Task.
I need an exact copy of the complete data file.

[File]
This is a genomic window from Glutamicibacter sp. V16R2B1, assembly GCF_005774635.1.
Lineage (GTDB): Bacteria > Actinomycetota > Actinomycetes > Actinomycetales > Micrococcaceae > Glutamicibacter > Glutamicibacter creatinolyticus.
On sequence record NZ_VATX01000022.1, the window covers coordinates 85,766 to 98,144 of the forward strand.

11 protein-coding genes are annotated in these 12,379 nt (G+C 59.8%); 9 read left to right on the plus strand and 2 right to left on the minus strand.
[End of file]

This is a genomic window from Glutamicibacter sp. V16R2B1, assembly GCF_005774635.1.
Lineage (GTDB): Bacteria > Actinomycetota > Actinomycetes > Actinomycetales > Micrococcaceae > Glutamicibacter > Glutamicibacter creatinolyticus.
On sequence record NZ_VATX01000022.1, the window covers coordinates 85,766 to 98,144 of the forward strand.

11 protein-coding genes are annotated in these 12,379 nt (G+C 59.8%); 9 read left to right on the plus strand and 2 right to left on the minus strand.